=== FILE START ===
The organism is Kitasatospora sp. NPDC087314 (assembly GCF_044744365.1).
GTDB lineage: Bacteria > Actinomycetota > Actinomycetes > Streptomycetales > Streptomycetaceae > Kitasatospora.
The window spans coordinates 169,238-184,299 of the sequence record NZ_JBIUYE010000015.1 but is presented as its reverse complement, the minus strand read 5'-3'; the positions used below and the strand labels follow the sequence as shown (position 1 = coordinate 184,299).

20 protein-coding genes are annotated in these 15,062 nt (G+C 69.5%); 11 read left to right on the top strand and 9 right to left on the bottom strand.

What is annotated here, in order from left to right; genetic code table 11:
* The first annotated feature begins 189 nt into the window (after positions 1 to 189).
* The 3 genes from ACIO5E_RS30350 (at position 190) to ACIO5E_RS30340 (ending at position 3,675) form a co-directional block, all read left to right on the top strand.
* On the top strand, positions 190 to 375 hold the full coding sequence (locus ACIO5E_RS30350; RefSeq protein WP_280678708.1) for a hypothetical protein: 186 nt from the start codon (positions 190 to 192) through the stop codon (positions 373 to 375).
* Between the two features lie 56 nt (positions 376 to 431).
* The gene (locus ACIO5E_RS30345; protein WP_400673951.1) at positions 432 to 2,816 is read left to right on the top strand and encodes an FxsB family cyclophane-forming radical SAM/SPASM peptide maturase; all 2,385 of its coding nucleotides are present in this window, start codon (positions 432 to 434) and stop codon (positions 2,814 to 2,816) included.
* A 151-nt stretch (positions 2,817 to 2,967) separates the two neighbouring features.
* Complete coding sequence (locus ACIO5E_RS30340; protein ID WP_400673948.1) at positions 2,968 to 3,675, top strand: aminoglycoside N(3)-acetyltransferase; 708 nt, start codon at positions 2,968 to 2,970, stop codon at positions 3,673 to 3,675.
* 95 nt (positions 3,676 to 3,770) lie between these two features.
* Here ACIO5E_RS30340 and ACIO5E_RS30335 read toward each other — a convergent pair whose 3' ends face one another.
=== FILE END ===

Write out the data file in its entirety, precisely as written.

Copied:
The organism is Kitasatospora sp. NPDC087314 (assembly GCF_044744365.1).
GTDB lineage: Bacteria > Actinomycetota > Actinomycetes > Streptomycetales > Streptomycetaceae > Kitasatospora.
The window spans coordinates 169,238-184,299 of the sequence record NZ_JBIUYE010000015.1 but is presented as its reverse complement, the minus strand read 5'-3'; the positions used below and the strand labels follow the sequence as shown (position 1 = coordinate 184,299).

20 protein-coding genes are annotated in these 15,062 nt (G+C 69.5%); 11 read left to right on the top strand and 9 right to left on the bottom strand.

What is annotated here, in order from left to right; genetic code table 11:
* The first annotated feature begins 189 nt into the window (after positions 1 to 189).
* The 3 genes from ACIO5E_RS30350 (at position 190) to ACIO5E_RS30340 (ending at position 3,675) form a co-directional block, all read left to right on the top strand.
* On the top strand, positions 190 to 375 hold the full coding sequence (locus ACIO5E_RS30350; RefSeq protein WP_280678708.1) for a hypothetical protein: 186 nt from the start codon (positions 190 to 192) through the stop codon (positions 373 to 375).
* Between the two features lie 56 nt (positions 376 to 431).
* The gene (locus ACIO5E_RS30345; protein WP_400673951.1) at positions 432 to 2,816 is read left to right on the top strand and encodes an FxsB family cyclophane-forming radical SAM/SPASM peptide maturase; all 2,385 of its coding nucleotides are present in this window, start codon (positions 432 to 434) and stop codon (positions 2,814 to 2,816) included.
* A 151-nt stretch (positions 2,817 to 2,967) separates the two neighbouring features.
* Complete coding sequence (locus ACIO5E_RS30340; protein ID WP_400673948.1) at positions 2,968 to 3,675, top strand: aminoglycoside N(3)-acetyltransferase; 708 nt, start codon at positions 2,968 to 2,970, stop codon at positions 3,673 to 3,675.
* 95 nt (positions 3,676 to 3,770) lie between these two features.
* Here ACIO5E_RS30340 and ACIO5E_RS30335 read toward each other — a convergent pair whose 3' ends face one another.